Occasionally, Jabberwockracy will share submissions from guest contributors who want to join the conversation. Today’s contributor, Jason Hamilton, is a cryptocurrency enthusiast. Anyone looking to submit a letter to the editor for consideration is welcome to do so here.
In March 2013, the world was watching the Mediterranean island of Cyprus, anxiously, to witness a major banking crisis unfold. The economy was on the verge of collapse during EU and IMF negotiations and the trust of the people had been broken. To prevent a national bank-run, the Cyprus government froze all internal assets. It was during this brief, yet chaotic, period that the market price of a single Bitcoin began to skyrocket.
On March 15, shortly before the banks began freezing customer accounts, BTC was selling at approximately $46.95 per coin. On March 28, the day the banks reopened, BTC was selling at approximately $86.18 per coin. In just 12 days, the price of Bitcoin doubled and continued rising until April 9, when the price reached approximately $223.10, before the market began correcting itself. But those who had been dealing in Bitcoin realized during this event that people were willing to pay more for a single Bitcoin than they ever had previously, so the price naturally went up overall. The interesting thing to note here is that from May 15 to Sept. 15, the price pretty much stayed the same. These dates and numbers are important for acknowledging two facts:
1. Cryptocurrency is an ephemeral concept of money with a value that is subject to people’s hopes and fears.
2. The Bitcoin network can be a stable, liquid economy.
Because Bitcoin has gained in value and popularity to such a large degree, many people have tried to establish alternative cryptocurrencies as major players in the economic arena. We call them “altcoins.” The most successful altcoiso far has been Litecoin, which was created in response to “mining” worries associated with Bitcoin in 2011 just two years after Bitcoin debuted. Litecoin was the only competitor and the prospect of starting anew drove a ton of positive press to the project. In fact, if you take a look at this ranking of altcoin market values, you’ll find that the highest valued coins are those that began with the most press. Dogecoin, for example, provides absolutely zero benefits over using Bitcoin, but as this article on Vice.com explains, Dogecoin is doing much better than Bitcoin, comparatively speaking. Why? Because Dogecoin has incorporated itself into the virality of the Internet meme and has therefore become mainstream in a much shorter breadth of time. If you clicked on that ranking link, you may be asking, “Well, if there are so many new altcoins, why has Litecoin continued to grow?” The answer is both intuitive and saddening. The price of all cryptocurrencies are tied to the value of Bitcoin. If someone is willing to put money into a new, experimental cryptocurrency, they are already willing to put money into the oldest and most reliable cryptocurrency.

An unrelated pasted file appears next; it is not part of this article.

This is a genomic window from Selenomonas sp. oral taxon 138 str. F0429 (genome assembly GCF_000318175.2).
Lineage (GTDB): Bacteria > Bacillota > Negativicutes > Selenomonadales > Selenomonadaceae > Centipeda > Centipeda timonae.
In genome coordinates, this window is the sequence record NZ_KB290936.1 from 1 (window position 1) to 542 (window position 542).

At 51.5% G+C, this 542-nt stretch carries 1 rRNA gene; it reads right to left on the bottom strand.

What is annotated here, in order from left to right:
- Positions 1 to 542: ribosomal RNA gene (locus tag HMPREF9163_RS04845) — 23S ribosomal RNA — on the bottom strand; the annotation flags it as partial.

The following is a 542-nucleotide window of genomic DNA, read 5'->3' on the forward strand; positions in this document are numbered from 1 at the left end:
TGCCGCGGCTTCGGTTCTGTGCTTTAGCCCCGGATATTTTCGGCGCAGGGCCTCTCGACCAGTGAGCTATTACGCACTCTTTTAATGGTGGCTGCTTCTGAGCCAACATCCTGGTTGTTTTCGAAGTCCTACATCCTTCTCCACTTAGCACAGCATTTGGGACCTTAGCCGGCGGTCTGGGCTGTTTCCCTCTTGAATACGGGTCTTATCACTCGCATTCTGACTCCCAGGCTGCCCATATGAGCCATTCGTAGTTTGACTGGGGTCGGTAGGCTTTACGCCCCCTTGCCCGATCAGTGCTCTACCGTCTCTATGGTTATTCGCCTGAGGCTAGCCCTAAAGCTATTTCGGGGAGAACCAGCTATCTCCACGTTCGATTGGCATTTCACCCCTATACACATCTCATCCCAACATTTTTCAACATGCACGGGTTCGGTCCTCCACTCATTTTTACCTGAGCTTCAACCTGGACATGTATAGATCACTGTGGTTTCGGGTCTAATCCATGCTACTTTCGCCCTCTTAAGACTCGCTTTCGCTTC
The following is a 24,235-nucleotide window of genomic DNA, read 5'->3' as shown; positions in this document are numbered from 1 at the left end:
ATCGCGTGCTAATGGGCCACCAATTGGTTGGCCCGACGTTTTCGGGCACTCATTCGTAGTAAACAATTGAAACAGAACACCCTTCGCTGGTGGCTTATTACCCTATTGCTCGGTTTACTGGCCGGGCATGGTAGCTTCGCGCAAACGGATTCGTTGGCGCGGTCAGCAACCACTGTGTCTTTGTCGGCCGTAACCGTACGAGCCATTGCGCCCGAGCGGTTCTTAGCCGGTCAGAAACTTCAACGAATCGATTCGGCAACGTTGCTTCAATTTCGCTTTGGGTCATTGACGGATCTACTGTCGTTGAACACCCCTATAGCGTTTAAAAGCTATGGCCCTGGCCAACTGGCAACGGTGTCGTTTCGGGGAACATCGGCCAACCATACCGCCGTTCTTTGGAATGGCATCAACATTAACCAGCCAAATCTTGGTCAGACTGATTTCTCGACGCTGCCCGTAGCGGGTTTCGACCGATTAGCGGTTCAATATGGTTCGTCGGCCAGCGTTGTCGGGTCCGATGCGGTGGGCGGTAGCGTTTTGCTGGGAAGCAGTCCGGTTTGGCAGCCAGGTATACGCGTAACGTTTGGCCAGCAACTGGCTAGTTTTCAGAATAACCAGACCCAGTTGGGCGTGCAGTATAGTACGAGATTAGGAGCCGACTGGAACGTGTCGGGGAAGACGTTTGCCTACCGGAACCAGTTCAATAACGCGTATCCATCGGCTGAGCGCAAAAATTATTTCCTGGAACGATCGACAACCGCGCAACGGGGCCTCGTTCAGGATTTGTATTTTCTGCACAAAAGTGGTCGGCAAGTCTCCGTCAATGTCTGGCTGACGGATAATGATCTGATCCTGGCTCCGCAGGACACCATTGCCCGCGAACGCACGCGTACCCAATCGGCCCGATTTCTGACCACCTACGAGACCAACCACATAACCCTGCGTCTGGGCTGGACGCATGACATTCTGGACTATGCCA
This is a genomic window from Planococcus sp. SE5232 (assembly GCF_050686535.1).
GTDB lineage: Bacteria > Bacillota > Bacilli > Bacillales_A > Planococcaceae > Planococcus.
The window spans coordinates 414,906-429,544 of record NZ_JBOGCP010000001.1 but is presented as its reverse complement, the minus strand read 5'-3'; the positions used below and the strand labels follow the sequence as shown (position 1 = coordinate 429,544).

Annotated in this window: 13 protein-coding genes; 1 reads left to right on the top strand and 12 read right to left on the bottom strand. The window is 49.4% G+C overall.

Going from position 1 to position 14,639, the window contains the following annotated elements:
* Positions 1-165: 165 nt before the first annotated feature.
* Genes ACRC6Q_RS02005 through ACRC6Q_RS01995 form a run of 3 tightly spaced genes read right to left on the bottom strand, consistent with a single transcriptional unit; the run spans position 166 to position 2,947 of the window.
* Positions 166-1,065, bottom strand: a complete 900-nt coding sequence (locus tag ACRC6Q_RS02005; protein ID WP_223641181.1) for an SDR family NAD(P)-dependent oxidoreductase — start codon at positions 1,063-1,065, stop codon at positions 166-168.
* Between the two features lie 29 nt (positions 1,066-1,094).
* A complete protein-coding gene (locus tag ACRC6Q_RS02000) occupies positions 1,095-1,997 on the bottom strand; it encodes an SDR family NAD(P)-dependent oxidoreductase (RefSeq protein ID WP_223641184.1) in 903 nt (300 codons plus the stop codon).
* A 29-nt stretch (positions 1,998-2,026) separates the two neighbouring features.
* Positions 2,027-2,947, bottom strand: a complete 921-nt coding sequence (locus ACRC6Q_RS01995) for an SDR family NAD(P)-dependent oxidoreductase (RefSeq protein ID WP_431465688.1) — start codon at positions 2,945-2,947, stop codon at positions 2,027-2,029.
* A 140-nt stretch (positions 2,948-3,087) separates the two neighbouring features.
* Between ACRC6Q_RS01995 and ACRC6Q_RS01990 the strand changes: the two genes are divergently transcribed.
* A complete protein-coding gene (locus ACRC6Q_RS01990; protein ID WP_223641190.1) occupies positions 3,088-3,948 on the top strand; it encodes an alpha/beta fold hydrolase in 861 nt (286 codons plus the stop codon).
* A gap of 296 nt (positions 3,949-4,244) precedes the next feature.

Investors have been paying attention to this ability to create value out of thin air by means of marketing and have been rather bullish on rising altcoins. I subscribed to the /r/Bitcoin subreddit a few months ago and stumbled upon /r/Jobs4Bitcoins. If you have a marketable skill, you can be paid in BTC. Having my own listing on the subreddit has given me the opportunity to work with numerous people who have needed some programming or web design work for their projects. Some of these people have come to me for exchange automation or value tracking for some altcoin I have never heard of. My last job was to track the last five trades between Mintcoin and Litecoin on the MintPal exchange. I was warned by my client to avoid Mintcoin altogether, ensuring me that, “There is money to be made in altcoins, but no value to be earned.” The ultimate aim of an altcoin investor, and most often the creator of an altcoin, is to profit off of the sensationalism that follows the release of some new cryptocurrency that promises some “new” feature. The reality of the situation is that most of these “new” features are already on the table to be added to Bitcoin or are terrible implementations of cryptography. Because Bitcoin is software that can be easily updated (version 0.9 was just released), there are no quantifiable reasons for any other cryptocurrency to exist.
Bitcoin is here to stay as a means of transferring wealth. It is much cheaper and quicker to buy BTC with fiat currency, like U.S. dollars or Euros, and send the BTC across the globe than it is to use services like Western Union. What remains to be seen is whether or not Bitcoin will prosper as a bona fide currency. If a decentralized monetary system is doomed to fail, there are no replacements. Altcoins will lose most, if not all, value if Bitcoin disappears and cannot by nature produce better results than Bitcoin. Bitcoin can always be updated to meet the demands of the network and for this reason altcoins are not only inherently worthless in an economy where Bitcoin is already king, but they are also entirely unnecessary. Bitcoin cannot be viewed as “digital money beta testing” by digital money advocates because Bitcoin is the last hope for anyone with the dream. If Bitcoin fails, cryptocurrency fails.